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Original Research: Asthma |

Poor Symptom Control Is Associated With Reduced CT Scan Segmental Airway Lumen Area in Smokers With AsthmaNarrowed Segmental Airways in Smokers With Asthma

Neil C. Thomson, MD; Rekha Chaudhuri, MD; Mark Spears, PhD; Claudia-Martina Messow, PhD; William MacNee, MD; Martin Connell, BSc; John T. Murchison, MD; Michael Sproule, MBChB; Charles McSharry, PhD
Author and Funding Information

From the Institute of Infection, Immunity and Inflammation (Drs Thomson, Chaudhuri, Spears, and McSharry), and the Robertson Centre for Biostatistics (Dr Messow), University of Glasgow, Glasgow; the UoE/MRC Centre for Inflammation Research, Medical Physics and Clinical Radiology (Drs MacNee and Murchison and Mr Connell), University of Edinburgh, Edinburgh; and the Department of Radiology (Dr Sproule), Gartnavel General Hospital, Glasgow, Scotland.

CORRESPONDENCE TO: Neil C. Thomson, MD, Institute of Infection, Immunity and Inflammation, University of Glasgow and Respiratory Medicine, Gartnavel General Hospital, Glasgow, G12 OYN Scotland; e-mail: neil.thomson@glasgow.ac.uk


Part of this article has been presented previously at the 2014 American Thoracic Society International Conference, May 16-21, 2014, San Diego, CA.

FUNDING/SUPPORT: This work was funded by an award [INF-GU-090] from the Translational Medicine Research Collaboration, a consortium made up of the Universities of Glasgow, Edinburgh, Aberdeen, and Dundee; the four associated National Health Service (NHS) Health Boards (Greater Glasgow and Clyde, Lothian, Grampian, and Tayside); Scottish Enterprise; and Pfizer (formerly Wyeth). This study was also supported financially by NHS Research Scotland (NRS) through the Scottish Primary Care Research Network.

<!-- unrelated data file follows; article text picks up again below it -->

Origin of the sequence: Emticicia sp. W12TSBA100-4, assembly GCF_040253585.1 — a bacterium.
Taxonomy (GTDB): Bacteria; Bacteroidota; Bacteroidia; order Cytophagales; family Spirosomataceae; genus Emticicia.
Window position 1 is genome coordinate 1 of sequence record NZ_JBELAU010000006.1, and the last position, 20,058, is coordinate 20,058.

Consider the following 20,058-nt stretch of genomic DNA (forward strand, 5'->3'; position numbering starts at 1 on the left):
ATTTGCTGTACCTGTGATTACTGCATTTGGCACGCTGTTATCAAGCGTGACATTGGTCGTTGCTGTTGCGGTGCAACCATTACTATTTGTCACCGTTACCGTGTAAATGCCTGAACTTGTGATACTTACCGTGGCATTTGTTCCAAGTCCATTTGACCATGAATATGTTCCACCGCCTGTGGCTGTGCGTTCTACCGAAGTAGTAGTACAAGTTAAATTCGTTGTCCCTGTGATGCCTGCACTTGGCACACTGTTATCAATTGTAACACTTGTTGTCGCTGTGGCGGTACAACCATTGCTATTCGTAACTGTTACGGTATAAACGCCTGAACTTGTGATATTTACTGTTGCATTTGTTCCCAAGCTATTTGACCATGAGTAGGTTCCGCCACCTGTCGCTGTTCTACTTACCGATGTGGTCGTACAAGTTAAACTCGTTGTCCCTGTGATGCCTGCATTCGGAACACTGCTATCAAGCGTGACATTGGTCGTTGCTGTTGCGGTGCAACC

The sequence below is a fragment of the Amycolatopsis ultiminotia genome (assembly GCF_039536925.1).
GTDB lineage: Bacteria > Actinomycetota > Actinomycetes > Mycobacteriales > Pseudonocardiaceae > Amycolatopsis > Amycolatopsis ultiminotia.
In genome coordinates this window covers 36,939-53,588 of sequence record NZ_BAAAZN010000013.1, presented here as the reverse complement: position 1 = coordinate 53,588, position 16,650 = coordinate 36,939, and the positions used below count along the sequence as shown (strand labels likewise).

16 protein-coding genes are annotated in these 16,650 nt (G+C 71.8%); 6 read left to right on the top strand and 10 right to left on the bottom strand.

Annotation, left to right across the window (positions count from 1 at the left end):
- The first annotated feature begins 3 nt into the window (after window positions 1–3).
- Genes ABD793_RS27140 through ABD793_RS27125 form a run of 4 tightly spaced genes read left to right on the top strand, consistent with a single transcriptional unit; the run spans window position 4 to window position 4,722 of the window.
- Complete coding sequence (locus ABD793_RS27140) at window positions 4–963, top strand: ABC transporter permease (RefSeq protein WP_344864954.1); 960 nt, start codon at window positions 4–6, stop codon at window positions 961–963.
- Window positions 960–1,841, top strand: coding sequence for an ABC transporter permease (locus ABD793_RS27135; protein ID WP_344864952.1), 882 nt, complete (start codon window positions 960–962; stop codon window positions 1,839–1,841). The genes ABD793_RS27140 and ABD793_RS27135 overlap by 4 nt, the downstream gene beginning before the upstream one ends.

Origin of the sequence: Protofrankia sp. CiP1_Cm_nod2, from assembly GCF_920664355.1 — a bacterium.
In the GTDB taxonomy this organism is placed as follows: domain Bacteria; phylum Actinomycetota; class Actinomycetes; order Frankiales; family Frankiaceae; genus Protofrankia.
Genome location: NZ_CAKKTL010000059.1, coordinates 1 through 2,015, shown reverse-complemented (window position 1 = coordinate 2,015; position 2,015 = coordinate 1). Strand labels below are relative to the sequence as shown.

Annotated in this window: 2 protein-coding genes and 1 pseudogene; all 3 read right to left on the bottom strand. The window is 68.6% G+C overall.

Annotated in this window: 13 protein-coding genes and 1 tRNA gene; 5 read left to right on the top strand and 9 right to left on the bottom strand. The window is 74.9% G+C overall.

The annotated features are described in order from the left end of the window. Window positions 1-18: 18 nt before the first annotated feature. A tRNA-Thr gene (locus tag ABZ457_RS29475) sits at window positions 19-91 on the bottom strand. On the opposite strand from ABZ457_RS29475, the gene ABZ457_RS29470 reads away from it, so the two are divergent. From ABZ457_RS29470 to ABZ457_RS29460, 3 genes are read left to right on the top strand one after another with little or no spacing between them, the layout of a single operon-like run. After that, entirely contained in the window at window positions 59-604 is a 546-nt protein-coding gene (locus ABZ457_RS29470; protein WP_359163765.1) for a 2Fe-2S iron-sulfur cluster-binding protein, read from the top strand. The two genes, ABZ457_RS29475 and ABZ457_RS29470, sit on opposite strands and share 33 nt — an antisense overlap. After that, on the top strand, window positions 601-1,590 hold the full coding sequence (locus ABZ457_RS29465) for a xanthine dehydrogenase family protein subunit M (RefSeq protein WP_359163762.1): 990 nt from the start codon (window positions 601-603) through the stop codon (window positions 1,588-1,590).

Reproduction of this article is prohibited without written permission from the American College of Chest Physicians. See online for more details.


Chest. 2015;147(3):735-744. doi:10.1378/chest.14-1119
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BACKGROUND:  Cigarette smoking is associated with worse symptoms in asthma and abnormal segmental airways in healthy subjects. We tested the hypothesis that current symptom control in smokers with asthma is associated with altered segmental airway dimensions measured by CT scan.

METHODS:  In 93 subjects with mild, moderate, and severe asthma (smokers and never smokers), we recorded Asthma Control Questionnaire-6 (ACQ-6) score, spirometry (FEV1; forced expiratory flow rate, midexpiratory phase [FEF25%-75%]), residual volume (RV), total lung capacity (TLC), and CT scan measures of the right bronchial (RB) and left bronchial (LB) segmental airway dimensions (wall thickness, mm; lumen area, mm2) in the RB3/LB3, RB6/LB6, and RB10/LB10 (smaller) airways.

RESULTS:  The CT scan segmental airway (RB10 and LB10) lumen area was reduced in smokers with asthma compared with never smokers with asthma; RB10, 16.6 mm2 (interquartile range, 12.4-19.2 mm2) vs 19.6 mm2 (14.7-24.2 mm2) (P = .01); LB10, 14.8 mm2 (12.1-19.0 mm2) vs 19.9 mm2 (14.5-25.0 mm2) (P = .003), particularly in severe disease, with no differences in wall thickness or in larger airway (RB3 and LB3) dimensions. In smokers with asthma, a reduced lumen area in fifth-generation airways (RB10 or LB10) was associated with poor symptom control (higher ACQ-6 score) (−0.463 [−0.666 to −0.196], P = .001, and −0.401 [−0.619 to −0.126], P = .007, respectively) and reduced postbronchodilator FEF25%-75% (0.521 [0.292-0.694], P < .001, and [0.471 [0.236-0.654], P = .001, respectively) and higher RV/TLC %.

CONCLUSIONS:  The CT scan segmental airway lumen area is reduced in smokers with asthma compared with never smokers with asthma, particularly in severe disease, and is associated with worse current symptom control and small airway dysfunction.

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